Tapio Wirkkala (1915-1985)
Craftsman and Designer of glass, ceramics, metal, wooden objects, lighting, furniture, appliances, graphics, and exhibitions

Tapio Wirkkala was Finland's most versatile and influential designer in the second half of the twentieth century, evoking a national identity in his work by drawing on the materials and processes of Finnish handicraft and
naturalistic forms.
Educated at the Central School of Industrial Arts in Helsinki (1933-36), where he was later artistic
director (1951-54),Wirkkala became glass designer for Iittala after sharing First Prize with Kaj Franck in a competition organized by the glassworks.
In the late 1940s and 1950s he achieved
international recognition with his Kantarelli (Chanterelle) glasses and laminated wooden dishes, as well as for his role as designer and commissioner of the Finnish sections at the IX and X Triennale exhibitions in Milan in 1951 and 1954.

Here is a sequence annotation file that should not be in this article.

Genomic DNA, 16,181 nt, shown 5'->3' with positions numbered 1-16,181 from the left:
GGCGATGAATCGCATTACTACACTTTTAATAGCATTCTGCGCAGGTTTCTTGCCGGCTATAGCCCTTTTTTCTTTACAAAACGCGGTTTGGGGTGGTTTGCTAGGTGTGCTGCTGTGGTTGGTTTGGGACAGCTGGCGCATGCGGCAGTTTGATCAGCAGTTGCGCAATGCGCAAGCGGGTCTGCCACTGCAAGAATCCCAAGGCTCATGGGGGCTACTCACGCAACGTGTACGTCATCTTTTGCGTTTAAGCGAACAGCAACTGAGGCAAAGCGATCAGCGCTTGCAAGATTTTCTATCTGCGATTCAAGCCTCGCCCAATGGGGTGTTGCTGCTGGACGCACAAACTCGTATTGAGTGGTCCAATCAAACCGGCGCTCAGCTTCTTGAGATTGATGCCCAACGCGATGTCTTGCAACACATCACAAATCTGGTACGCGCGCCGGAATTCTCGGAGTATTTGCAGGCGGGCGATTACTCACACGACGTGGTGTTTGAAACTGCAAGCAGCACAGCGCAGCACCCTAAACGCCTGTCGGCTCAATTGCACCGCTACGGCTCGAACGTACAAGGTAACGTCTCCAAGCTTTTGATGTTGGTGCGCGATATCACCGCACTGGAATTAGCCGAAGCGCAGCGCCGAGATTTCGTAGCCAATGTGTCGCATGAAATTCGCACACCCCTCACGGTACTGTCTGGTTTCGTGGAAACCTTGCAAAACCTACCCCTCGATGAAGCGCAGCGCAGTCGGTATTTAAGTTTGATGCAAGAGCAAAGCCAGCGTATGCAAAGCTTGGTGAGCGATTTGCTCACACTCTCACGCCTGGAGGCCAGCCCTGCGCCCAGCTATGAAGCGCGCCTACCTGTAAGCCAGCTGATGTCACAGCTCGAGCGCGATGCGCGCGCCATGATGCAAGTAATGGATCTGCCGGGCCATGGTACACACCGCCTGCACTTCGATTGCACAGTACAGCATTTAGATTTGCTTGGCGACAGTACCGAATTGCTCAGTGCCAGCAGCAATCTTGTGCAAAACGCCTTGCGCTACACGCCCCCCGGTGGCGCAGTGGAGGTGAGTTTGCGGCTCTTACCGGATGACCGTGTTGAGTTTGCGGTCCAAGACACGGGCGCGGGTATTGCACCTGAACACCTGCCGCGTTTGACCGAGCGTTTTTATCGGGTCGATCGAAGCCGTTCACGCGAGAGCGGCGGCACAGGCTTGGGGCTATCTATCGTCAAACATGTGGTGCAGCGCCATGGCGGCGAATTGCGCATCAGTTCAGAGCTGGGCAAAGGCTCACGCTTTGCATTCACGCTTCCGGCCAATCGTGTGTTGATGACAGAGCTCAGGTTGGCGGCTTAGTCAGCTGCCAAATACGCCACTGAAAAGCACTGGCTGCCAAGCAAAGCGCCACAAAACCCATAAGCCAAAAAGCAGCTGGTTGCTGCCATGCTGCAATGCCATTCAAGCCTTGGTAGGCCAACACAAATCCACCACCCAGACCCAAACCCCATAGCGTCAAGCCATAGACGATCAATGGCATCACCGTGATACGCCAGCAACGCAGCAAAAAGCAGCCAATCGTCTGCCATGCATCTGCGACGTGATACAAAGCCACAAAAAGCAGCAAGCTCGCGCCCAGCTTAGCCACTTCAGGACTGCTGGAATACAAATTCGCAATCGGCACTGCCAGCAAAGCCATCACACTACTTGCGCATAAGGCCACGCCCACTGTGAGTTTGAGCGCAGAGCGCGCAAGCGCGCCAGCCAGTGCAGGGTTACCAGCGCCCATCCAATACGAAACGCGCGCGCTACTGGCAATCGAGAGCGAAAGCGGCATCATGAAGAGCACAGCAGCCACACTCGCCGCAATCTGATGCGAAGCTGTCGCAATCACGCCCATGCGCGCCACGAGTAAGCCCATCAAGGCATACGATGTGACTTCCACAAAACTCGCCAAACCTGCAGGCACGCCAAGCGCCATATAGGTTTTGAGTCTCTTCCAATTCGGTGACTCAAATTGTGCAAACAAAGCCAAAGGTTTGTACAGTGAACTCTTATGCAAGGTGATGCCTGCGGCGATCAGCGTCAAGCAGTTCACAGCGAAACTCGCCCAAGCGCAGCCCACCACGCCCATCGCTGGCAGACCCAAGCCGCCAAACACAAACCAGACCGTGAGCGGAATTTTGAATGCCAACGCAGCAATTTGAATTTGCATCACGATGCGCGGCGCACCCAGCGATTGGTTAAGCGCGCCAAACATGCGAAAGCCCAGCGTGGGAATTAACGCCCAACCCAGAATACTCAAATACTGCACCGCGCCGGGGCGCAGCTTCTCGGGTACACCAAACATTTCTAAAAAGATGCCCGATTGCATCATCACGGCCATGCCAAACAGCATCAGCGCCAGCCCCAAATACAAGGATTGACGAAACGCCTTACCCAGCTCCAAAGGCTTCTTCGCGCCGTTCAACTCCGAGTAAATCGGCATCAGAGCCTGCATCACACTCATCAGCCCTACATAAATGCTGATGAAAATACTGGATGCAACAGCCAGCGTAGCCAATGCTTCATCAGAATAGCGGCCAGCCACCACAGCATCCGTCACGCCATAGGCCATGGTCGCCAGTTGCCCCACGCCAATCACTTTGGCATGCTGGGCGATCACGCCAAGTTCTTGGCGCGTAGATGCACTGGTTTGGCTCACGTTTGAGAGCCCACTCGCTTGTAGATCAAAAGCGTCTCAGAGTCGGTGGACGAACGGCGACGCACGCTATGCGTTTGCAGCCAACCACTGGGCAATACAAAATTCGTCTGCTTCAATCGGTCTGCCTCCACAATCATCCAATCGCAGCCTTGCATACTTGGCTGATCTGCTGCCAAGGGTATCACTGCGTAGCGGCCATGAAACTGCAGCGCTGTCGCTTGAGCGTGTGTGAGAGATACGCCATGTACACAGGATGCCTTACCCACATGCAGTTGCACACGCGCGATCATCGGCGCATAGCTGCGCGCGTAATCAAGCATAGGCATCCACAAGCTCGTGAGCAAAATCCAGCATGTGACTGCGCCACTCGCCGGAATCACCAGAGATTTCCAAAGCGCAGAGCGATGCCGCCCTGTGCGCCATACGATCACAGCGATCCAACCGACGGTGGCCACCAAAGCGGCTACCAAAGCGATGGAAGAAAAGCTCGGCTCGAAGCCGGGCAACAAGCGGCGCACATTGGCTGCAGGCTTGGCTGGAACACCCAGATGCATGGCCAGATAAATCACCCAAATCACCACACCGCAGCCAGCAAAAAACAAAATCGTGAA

He was awarded three Grand Prizes at each exhibition - for exhibition design, glass, and
wood carving in 1951, and glass, sculpture, and exhibition design in 1954. The exhibitions brought Wirkkala various commissions - from Raymond Loewy; from the Rosenthal porcelain factory; from Venini; from the Finnish lighting firm Airam, for whom Wirkkala designed opalescent
glass bulbs; and from Hackman, for whom Wirkkala designed the traditional Finnish puukko knife.
Represented: Victoria & Albert Museum London, Design Museum Helsinki, Rohska Museum, Goteborg, museums of Faenza, Amsterdam, Trondheim.
Wirkkala has represented Finland at numerous domestic and foreign design exhibitions, and rewarded numerous prizes and citations both home and abroad.

Information, reference book: Kaj Kalin:
"Tapio Wirkkala - eye, hand and thought"

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